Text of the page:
Most near-term scrap futures contracts on the London Metal Exchange saw gains over the week to Nov. 25, as the backwardated structure softened.
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Platts assessed the November contract down 50 cents/mt on the week to $491/mt on Nov. 25. The December contract increased $12/mt on the week to $479.50/mt. Meanwhile, the January contract rose $16.50/mt on the week to $464/mt. The February contract jumped $19.50/mt on the week to $457/mt.
The backwardated structure for the November-February forward curve softened on week, suggesting that futures traders have recalibrated their expectations of a near-term drop in physical scrap prices to be smaller than previously anticipated.
Spot prices for physical imports of premium heavy melting scrap 1/2 (80:20) dropped $4.75/mt on the week to $491.75/mt CFR Turkey on Nov. 25, as sellside sources cited lower workable levels for HMS material.
"The US are resisting lower prices for now but give it two or three weeks and they should lower - the Turks can't afford the prices being asked and they'd rather cut production than pay those high numbers," one UK trader added.
"The near-term backwardation went too far," another UK trader said. "With the physical spot price at $491.75/mt CFR, an offer at $485/mt for the December contract is not crazy, but a few weeks ago [Nov. 11] the December contract was in the low $460s/mt which made no sense, especially as the physical price then was just under $500/mt CFR."
Weekly LME scrap futures trading volumes over the week to Nov. 25 totaled 30,190 mt, down from 48,510 mt recorded last week.
Most near-term rebar futures contracts also saw gains on the week, while physical Turkish export rebar prices continued softening amid consistently weak demand.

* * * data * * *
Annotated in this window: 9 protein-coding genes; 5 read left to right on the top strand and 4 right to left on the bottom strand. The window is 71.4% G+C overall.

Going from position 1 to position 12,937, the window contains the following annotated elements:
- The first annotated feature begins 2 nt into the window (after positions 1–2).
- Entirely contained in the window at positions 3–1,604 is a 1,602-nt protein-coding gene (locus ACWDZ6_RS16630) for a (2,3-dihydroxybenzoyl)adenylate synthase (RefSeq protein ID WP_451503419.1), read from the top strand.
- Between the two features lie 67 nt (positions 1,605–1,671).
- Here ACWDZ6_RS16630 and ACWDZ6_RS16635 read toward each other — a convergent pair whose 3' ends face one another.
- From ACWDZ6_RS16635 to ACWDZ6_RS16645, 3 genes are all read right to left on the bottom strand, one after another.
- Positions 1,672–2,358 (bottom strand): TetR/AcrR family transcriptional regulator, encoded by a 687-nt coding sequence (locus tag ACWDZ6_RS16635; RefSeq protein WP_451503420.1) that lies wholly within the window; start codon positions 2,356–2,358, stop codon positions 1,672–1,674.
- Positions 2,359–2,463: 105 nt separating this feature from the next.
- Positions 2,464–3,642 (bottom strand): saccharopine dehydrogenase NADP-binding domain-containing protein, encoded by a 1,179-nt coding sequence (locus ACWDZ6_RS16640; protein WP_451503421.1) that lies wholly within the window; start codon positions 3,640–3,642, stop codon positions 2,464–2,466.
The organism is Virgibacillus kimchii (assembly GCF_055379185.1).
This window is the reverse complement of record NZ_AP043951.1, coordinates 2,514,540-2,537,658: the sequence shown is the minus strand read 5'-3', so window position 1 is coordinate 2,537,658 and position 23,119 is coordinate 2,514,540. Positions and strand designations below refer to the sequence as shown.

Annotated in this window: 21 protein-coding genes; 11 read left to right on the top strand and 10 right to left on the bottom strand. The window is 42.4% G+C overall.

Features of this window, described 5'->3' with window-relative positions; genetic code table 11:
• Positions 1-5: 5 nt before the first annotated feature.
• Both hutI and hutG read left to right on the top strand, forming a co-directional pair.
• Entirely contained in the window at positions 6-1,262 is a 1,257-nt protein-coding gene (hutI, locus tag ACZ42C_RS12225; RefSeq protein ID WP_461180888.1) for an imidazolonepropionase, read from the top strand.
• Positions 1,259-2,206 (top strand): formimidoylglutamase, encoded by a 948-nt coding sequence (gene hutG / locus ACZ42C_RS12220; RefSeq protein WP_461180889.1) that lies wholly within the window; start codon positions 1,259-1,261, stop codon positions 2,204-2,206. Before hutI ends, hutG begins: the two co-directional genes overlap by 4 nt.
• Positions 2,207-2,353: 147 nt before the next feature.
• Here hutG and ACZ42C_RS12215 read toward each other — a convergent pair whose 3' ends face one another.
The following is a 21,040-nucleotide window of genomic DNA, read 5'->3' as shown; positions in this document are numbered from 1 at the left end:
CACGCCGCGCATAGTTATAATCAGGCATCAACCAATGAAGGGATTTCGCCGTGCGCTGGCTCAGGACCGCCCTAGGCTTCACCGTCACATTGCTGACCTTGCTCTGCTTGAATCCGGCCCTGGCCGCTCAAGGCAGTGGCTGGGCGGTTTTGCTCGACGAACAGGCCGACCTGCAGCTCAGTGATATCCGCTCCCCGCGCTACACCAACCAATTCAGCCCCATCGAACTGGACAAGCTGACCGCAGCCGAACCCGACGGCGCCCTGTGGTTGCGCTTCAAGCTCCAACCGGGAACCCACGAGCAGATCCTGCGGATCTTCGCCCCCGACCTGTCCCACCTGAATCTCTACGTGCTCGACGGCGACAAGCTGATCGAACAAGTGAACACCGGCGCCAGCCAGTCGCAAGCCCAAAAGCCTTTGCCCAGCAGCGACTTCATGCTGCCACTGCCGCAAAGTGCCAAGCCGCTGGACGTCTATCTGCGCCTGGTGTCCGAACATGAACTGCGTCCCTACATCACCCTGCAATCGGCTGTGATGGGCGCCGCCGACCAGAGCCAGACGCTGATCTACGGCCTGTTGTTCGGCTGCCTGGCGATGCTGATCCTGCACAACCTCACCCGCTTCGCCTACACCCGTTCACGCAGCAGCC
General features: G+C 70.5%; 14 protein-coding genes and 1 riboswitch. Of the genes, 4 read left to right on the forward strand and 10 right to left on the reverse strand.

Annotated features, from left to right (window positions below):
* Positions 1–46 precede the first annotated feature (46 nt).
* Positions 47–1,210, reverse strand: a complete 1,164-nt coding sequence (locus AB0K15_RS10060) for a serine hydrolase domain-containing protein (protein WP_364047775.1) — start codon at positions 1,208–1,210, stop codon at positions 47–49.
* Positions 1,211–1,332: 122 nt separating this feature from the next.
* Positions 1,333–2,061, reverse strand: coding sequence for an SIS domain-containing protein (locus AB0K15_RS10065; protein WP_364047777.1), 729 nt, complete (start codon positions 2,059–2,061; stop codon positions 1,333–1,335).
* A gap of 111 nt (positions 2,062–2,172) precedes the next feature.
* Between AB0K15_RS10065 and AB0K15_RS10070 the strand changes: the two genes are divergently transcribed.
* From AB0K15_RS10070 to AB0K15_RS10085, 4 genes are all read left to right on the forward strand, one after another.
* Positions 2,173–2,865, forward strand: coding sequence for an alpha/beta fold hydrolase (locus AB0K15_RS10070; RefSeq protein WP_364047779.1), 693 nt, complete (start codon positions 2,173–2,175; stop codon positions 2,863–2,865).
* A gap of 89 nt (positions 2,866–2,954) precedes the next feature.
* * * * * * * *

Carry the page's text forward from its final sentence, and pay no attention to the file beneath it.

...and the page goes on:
Platts assessed the November contract up 50 cents/mt on the week to $721/mt on Nov. 25, while the December contract jumped $15/mt to $705/mt on the week. The January contract gained $6/mt to $691.50/mt, while the February contract inched down $1/mt on the week to $679.50/mt.
The backwardated structure of the November-December portion of the forward curve also softened on the week, suggesting that futures traders expect any near-term physical price downtrend to be less drastic than previously thought.
However, the backwardation over the December to February portion of the curve strengthened over the week.
Turkish physical rebar export prices dropped $7.50/mt on the week to $720/mt FOB on Nov. 25.
"The domestic market in Turkey is silent and exports are also super quiet but only as prices are unworkable," another trader told Platts. "Turkish mills will not be able to sell anything at $715-$720/mt FOB, the source said, and added that mills need to drop prices to $650-$660/mt FOB to sell rebars in the Far East market.
"Turkish mills cannot rely on small usual volumes sales to Yemen and Israel and occasional sales to North America -- it's not enough for them," he added.
Rebar futures weekly trading volumes this week on the London Metal Exchange totaled 7,790 mt, down from 14,360 mt traded volume last week.
The daily outright spread between Turkish export rebar and import scrap was assessed at $228.25/mt Nov. 25, down 2.75/mt on the week.
Elsewhere, Indian scrap futures weekly trading volumes over the week to Nov. 25 on the London Metal Exchange totaled 120 mt.
A total of 1,110 mt has traded so far on the contract, which settles basis the Platts CFR Nhava Sheva shredded scrap index, since its launch in late July 2021.